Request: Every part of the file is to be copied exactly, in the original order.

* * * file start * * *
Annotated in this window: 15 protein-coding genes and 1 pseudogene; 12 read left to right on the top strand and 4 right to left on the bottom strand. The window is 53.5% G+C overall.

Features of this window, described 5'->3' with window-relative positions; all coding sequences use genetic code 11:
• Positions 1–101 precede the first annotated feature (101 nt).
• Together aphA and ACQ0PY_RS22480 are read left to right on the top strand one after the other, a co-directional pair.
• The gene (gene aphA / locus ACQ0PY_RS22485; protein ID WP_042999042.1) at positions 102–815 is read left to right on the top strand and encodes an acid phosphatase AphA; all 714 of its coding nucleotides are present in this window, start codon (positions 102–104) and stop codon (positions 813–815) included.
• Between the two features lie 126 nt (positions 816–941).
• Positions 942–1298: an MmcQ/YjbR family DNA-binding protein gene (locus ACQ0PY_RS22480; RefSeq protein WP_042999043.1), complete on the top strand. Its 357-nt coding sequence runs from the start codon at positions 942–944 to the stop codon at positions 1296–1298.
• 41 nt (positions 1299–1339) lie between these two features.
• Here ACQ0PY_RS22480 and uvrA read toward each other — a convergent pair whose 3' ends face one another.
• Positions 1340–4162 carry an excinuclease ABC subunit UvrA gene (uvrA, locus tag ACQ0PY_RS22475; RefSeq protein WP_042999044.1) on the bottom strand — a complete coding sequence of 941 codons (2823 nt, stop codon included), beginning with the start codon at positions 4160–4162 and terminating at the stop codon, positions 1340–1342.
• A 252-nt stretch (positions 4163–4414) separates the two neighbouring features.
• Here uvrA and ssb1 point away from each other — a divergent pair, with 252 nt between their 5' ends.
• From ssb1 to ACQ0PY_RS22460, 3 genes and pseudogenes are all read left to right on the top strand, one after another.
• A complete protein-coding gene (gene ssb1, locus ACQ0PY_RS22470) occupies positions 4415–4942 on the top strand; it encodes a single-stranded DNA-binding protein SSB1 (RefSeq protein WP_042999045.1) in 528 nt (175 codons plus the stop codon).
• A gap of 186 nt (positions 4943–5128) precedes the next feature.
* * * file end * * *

Annotated in this window: 15 protein-coding genes and 1 pseudogene; 12 read left to right on the top strand and 4 right to left on the bottom strand. The window is 53.5% G+C overall.

Features of this window, described 5'->3' with window-relative positions; all coding sequences use genetic code 11:
• Positions 1–101 precede the first annotated feature (101 nt).
• Together aphA and ACQ0PY_RS22480 are read left to right on the top strand one after the other, a co-directional pair.
• The gene (gene aphA / locus ACQ0PY_RS22485; protein ID WP_042999042.1) at positions 102–815 is read left to right on the top strand and encodes an acid phosphatase AphA; all 714 of its coding nucleotides are present in this window, start codon (positions 102–104) and stop codon (positions 813–815) included.
• Between the two features lie 126 nt (positions 816–941).
• Positions 942–1298: an MmcQ/YjbR family DNA-binding protein gene (locus ACQ0PY_RS22480; RefSeq protein WP_042999043.1), complete on the top strand. Its 357-nt coding sequence runs from the start codon at positions 942–944 to the stop codon at positions 1296–1298.
• 41 nt (positions 1299–1339) lie between these two features.
• Here ACQ0PY_RS22480 and uvrA read toward each other — a convergent pair whose 3' ends face one another.
• Positions 1340–4162 carry an excinuclease ABC subunit UvrA gene (uvrA, locus tag ACQ0PY_RS22475; RefSeq protein WP_042999044.1) on the bottom strand — a complete coding sequence of 941 codons (2823 nt, stop codon included), beginning with the start codon at positions 4160–4162 and terminating at the stop codon, positions 1340–1342.
• A 252-nt stretch (positions 4163–4414) separates the two neighbouring features.
• Here uvrA and ssb1 point away from each other — a divergent pair, with 252 nt between their 5' ends.
• From ssb1 to ACQ0PY_RS22460, 3 genes and pseudogenes are all read left to right on the top strand, one after another.
• A complete protein-coding gene (gene ssb1, locus ACQ0PY_RS22470) occupies positions 4415–4942 on the top strand; it encodes a single-stranded DNA-binding protein SSB1 (RefSeq protein WP_042999045.1) in 528 nt (175 codons plus the stop codon).
• A gap of 186 nt (positions 4943–5128) precedes the next feature.